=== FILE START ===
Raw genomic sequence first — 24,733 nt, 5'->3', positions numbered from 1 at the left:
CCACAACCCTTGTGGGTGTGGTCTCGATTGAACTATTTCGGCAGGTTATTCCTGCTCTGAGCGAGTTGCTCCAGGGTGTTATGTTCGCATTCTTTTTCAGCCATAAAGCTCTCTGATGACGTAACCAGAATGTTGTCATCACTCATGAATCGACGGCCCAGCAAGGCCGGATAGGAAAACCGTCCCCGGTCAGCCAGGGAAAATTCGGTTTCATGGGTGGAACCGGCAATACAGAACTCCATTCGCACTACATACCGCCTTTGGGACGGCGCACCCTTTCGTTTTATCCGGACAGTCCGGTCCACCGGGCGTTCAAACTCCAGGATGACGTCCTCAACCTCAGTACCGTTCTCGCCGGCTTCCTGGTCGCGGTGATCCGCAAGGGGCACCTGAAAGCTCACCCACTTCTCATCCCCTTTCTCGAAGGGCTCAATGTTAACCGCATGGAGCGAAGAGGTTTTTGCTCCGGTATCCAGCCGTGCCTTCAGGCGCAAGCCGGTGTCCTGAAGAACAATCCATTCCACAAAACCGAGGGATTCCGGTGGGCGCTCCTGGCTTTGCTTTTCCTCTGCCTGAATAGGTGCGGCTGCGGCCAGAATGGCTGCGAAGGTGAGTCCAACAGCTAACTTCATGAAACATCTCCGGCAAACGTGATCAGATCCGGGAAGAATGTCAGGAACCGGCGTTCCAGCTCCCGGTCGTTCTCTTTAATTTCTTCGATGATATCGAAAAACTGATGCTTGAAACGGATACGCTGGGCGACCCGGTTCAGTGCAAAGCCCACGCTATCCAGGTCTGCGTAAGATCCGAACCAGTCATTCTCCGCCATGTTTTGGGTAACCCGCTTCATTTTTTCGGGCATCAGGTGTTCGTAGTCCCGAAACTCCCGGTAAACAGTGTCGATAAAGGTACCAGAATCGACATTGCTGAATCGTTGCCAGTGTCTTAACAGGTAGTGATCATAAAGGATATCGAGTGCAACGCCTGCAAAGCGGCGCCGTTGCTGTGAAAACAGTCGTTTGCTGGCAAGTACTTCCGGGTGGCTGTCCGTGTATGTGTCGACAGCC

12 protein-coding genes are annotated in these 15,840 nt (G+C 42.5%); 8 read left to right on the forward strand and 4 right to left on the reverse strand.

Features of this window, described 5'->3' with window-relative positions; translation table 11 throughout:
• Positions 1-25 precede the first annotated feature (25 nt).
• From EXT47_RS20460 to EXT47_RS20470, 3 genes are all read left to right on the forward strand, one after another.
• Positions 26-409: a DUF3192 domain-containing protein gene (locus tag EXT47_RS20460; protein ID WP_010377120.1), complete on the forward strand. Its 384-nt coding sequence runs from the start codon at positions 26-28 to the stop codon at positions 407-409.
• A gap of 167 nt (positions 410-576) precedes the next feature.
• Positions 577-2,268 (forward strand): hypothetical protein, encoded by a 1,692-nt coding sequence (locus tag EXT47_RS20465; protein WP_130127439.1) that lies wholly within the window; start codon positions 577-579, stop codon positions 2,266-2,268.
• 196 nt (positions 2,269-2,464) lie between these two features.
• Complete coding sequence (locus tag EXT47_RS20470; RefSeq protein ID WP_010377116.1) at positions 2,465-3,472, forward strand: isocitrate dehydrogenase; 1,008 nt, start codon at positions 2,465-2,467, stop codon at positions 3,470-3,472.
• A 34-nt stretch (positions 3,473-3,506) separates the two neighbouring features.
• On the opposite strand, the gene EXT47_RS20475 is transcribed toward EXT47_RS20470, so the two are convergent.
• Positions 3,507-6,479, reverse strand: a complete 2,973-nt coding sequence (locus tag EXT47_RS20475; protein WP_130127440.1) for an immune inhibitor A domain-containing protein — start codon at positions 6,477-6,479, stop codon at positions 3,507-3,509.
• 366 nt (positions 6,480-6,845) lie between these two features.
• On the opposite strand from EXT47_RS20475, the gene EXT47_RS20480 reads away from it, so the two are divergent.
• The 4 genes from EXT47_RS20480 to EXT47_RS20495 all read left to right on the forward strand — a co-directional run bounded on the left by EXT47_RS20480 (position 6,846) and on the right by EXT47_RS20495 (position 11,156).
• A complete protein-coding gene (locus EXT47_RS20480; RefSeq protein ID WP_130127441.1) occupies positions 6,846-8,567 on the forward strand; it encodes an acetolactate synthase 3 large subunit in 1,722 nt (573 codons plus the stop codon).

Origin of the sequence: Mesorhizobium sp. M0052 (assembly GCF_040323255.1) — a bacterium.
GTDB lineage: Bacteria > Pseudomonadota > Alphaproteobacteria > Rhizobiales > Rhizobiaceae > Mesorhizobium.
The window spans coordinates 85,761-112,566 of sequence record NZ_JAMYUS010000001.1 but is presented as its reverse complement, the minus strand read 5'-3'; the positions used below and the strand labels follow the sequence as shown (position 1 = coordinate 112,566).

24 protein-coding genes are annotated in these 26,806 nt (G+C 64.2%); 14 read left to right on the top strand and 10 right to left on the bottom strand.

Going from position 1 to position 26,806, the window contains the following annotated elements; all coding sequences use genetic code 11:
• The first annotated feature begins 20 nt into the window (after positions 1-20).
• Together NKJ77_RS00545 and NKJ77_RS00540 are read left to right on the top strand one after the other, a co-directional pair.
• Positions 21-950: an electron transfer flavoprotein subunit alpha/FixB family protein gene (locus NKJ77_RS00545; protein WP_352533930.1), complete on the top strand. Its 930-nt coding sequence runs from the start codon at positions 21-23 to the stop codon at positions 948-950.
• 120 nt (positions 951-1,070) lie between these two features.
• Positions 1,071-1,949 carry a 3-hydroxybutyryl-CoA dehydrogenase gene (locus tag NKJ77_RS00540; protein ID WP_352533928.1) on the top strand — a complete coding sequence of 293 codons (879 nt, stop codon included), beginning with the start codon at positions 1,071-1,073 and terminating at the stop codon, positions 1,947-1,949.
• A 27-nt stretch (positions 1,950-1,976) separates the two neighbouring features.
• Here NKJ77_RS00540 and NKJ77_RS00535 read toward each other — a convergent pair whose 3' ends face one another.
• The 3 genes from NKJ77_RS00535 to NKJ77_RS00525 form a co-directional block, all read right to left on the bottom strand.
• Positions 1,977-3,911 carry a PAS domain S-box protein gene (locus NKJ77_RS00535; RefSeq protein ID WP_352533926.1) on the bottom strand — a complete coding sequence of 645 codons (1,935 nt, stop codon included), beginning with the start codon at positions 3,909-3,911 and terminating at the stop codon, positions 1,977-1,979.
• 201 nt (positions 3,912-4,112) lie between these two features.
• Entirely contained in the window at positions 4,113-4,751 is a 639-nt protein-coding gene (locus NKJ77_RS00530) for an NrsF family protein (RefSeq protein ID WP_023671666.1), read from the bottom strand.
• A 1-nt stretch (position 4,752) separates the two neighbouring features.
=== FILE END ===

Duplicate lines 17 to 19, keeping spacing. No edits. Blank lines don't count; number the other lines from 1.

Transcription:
• The 4 genes from EXT47_RS20480 to EXT47_RS20495 all read left to right on the forward strand — a co-directional run bounded on the left by EXT47_RS20480 (position 6,846) and on the right by EXT47_RS20495 (position 11,156).
• A complete protein-coding gene (locus EXT47_RS20480; RefSeq protein ID WP_130127441.1) occupies positions 6,846-8,567 on the forward strand; it encodes an acetolactate synthase 3 large subunit in 1,722 nt (573 codons plus the stop codon).

Origin of the sequence: Mesorhizobium sp. M0052 (assembly GCF_040323255.1) — a bacterium.